> The poor scratched the land to eat. The rich had that and more. Although 
> Hispanics of the Middle Ages are quick to note there were so many classes 
> that even slaves had classes of menus. A 5 star slave received a liver or 
> a kidney while a run of the mill slave probably received lamb fat as a 
> prize.
> Drummond does not seem to get into guilds but aren't guilds a city sort of 
> thing? Where there guilds for construction workers? Although gremios 
> existed in Spain, I don't have as much information on them as I have on 
> guilds in London. - Food wise, I have menus for guild banquets in London 
> to which I seriously doubt that construction workers were invited.

Skilled construction workers (as opposed to day laborers who provided muscle 
as required) were of the artisan class and organized themselves and their 
political power through the craft guilds.  Most guilds were local to a city, 
but connected to other guild houses of their craft in other cities. 
Journeymen might serve masters in a number of guildhouses before find a 
locale where they could settle and become masters.  Masons were among the 
most powerful of the guilds because they were skilled labor in short supply 
often hired across national borders for major projects making them an 
international force.  Any guild might have a guild banquet, but it would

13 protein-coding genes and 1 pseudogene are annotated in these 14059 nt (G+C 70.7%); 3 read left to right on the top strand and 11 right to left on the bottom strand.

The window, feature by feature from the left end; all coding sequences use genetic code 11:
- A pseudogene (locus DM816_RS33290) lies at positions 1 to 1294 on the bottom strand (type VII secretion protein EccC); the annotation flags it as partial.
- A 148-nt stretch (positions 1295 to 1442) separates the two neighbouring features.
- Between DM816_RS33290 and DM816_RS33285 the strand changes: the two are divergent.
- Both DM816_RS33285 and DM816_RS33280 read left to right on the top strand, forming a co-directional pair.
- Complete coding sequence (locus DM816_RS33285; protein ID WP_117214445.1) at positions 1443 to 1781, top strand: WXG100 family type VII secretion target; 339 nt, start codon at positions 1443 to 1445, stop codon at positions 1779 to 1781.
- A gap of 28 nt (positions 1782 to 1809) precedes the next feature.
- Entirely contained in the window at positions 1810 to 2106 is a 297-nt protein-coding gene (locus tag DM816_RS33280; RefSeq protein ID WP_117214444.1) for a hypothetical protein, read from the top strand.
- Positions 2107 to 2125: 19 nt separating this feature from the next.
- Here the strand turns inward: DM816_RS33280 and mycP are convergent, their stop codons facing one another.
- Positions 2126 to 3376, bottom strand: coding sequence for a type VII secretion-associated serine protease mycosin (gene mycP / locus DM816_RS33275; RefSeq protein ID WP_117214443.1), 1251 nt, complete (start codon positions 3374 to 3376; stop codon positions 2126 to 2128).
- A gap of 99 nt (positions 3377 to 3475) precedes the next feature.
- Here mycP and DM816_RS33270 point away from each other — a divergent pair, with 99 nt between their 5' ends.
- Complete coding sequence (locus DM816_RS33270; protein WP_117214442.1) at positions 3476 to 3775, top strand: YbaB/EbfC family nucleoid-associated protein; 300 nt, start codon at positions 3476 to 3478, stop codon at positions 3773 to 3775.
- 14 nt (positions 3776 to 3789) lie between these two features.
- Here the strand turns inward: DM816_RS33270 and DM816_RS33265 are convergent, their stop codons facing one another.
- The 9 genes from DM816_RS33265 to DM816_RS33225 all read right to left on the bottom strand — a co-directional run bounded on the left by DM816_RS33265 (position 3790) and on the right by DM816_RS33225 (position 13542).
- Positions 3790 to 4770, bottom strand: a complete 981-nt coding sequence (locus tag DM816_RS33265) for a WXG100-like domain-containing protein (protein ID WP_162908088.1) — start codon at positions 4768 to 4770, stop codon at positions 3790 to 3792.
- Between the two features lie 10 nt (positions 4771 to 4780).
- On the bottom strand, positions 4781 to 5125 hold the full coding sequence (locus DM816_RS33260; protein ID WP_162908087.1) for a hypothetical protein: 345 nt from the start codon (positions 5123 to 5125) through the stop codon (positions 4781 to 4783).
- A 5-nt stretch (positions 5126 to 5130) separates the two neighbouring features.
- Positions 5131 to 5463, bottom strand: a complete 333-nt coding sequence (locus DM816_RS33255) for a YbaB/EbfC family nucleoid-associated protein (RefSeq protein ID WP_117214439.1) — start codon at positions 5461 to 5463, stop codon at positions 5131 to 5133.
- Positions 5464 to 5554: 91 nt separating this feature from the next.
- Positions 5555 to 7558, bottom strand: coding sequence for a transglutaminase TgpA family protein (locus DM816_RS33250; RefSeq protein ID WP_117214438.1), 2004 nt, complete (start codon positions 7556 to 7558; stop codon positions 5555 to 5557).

have been for masters and high value journeymen of the guild and likely 
would serve as a forum for internal guild politics.

Consider also, that an engineer, such as Leonardo Da Vinci, would likely be 
a member of the household of his patron during a project, while a master 
craftsman and his assistants would likely be hired for the project, but not 
be part of the household.

There are differences in the relative power and position of guilds in 
different countries.

> In Spain, there is very little documented information on what classes 
> beneath nobility ate. There are a few references to slaves' food in areas 
> of Hispano-Arab domination but menu's of the poor are slim - as Drummond 
> points out pottage's and legumes were the poor man's food, Let's face it, 
> the medieval peasant did not need a recipe for a lard and black bread 
> sandwich and the noble would not want that recorded in his dairies!
> Suey

Household accounts have references to the wages paid to workers external to 
but working for the household.  In Northern Europe under the manorial 
system, slaves, serfs and external labor would likely be found in the manor 
accounts.  I am uncertain of how accounts were structured in Southern 
Europe, but I suspect that Spanish accounts, guild structures and power, and 
the like may differ from much of the rest of Europe due to the conflicts 
between the Spanish and Arab cultures.

> To conclude: if we are talking "diets of construction workers in the 
> Middle Ages/Renaissance" - I would take a gander at Charles Clyde Ebbets' 
> photograph of  "Lunchtime atop of a Skyscraper," and carry on from there.
> Suey

Perhaps, but I think the diet of construction workers in the Middle 
Ages/Renaissance might have more in common with a ploughman's lunch than 
what is in the lunch pail of a modern steel rigger.